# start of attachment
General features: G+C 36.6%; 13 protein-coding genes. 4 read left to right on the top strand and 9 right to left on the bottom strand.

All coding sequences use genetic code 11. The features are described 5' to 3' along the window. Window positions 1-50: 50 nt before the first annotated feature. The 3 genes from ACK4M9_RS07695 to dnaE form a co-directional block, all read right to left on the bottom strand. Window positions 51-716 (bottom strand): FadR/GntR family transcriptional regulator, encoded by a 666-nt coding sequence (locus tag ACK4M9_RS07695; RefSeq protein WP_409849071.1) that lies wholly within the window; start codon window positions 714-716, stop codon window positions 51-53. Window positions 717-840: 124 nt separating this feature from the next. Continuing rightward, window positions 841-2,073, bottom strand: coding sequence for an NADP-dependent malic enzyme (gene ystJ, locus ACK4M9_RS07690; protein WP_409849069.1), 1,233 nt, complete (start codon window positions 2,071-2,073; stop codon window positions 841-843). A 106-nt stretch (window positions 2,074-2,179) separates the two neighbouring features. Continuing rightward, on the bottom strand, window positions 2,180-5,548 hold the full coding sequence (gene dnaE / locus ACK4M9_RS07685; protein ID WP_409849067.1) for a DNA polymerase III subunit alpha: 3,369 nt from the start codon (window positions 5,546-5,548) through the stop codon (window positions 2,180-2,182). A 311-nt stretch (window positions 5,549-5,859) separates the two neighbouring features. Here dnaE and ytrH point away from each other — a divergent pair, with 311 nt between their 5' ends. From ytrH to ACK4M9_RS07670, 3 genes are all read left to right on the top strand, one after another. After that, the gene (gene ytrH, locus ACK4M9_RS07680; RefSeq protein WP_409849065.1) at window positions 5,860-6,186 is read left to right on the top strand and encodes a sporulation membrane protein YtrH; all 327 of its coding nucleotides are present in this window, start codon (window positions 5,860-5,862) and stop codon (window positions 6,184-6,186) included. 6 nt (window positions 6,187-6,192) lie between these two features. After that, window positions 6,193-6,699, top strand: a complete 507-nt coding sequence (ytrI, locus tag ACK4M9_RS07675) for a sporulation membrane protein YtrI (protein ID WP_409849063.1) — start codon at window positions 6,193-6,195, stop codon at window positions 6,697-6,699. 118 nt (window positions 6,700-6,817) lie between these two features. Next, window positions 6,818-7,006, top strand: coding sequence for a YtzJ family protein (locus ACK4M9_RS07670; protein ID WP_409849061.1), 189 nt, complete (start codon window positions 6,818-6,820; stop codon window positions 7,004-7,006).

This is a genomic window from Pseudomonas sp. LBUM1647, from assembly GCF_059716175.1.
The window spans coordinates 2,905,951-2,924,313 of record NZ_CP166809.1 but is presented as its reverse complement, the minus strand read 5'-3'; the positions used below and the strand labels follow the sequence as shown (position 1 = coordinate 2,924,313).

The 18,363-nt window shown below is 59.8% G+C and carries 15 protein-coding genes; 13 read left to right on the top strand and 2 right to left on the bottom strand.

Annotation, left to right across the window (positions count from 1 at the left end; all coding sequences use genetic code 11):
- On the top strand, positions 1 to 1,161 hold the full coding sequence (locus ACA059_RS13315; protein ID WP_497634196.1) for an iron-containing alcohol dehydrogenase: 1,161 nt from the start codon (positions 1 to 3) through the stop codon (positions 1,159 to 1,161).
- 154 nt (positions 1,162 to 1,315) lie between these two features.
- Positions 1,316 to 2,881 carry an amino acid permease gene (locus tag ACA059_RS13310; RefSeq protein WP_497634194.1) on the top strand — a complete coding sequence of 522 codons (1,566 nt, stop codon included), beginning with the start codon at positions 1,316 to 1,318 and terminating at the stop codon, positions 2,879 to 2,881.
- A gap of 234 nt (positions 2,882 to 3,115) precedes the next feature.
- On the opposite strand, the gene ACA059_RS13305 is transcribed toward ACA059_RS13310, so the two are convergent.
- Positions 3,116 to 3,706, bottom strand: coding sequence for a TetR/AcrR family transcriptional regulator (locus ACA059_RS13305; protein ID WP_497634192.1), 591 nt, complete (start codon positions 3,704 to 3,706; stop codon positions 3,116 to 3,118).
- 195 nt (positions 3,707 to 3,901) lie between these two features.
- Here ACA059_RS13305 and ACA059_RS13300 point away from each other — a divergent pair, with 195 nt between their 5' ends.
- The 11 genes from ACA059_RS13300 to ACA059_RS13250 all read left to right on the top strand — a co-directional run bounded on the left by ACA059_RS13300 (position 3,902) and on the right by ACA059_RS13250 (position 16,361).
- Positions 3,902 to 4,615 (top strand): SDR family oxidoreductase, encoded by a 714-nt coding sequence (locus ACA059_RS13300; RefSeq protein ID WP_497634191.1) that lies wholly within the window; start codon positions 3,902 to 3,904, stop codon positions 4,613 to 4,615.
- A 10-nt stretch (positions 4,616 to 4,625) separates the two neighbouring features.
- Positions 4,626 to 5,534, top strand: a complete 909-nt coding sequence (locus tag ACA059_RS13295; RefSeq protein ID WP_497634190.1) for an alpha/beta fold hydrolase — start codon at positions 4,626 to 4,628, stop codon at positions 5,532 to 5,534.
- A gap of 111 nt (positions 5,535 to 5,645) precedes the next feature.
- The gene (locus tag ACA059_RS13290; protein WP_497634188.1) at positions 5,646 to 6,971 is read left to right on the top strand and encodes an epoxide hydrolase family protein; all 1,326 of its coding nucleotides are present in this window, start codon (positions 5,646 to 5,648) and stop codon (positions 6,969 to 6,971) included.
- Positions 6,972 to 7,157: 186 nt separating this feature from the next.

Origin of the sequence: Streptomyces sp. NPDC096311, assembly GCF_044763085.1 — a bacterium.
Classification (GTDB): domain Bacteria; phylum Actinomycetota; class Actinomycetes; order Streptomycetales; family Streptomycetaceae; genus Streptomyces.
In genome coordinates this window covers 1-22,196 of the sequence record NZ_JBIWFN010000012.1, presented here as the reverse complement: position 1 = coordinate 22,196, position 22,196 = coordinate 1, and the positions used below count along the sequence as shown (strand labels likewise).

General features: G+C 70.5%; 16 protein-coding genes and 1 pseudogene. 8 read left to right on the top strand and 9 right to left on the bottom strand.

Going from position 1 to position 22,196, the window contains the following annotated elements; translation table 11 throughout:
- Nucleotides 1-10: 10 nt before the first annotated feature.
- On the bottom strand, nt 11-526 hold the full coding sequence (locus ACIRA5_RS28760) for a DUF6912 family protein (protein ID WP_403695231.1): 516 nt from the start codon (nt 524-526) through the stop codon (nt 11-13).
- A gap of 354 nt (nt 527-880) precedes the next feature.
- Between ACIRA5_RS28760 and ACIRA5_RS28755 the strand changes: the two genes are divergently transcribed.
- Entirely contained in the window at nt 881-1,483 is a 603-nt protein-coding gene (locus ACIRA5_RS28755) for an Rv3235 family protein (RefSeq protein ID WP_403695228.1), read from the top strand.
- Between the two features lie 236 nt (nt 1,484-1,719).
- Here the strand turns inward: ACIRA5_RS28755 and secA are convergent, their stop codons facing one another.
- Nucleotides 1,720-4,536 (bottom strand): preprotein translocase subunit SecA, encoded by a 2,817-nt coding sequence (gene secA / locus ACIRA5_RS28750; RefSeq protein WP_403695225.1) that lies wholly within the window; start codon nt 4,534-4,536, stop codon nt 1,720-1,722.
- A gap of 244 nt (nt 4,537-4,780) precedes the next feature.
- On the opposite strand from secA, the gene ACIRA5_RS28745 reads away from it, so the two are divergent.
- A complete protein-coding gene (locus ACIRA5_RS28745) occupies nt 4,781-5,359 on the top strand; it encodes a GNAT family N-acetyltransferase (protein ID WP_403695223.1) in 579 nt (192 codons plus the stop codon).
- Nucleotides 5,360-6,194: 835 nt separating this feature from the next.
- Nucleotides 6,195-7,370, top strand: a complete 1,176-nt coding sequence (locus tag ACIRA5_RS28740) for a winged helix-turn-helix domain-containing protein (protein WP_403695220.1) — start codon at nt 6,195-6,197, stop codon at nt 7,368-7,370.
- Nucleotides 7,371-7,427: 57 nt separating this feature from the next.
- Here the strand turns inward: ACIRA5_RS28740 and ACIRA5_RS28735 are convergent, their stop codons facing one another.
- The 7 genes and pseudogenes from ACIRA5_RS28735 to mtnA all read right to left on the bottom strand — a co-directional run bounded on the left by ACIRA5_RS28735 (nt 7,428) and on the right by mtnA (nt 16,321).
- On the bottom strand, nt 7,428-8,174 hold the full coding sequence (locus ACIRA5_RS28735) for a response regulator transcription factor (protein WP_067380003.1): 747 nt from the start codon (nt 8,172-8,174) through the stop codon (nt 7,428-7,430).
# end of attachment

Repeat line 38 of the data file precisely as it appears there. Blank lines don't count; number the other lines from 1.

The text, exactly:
- Nucleotides 5,360-6,194: 835 nt separating this feature from the next.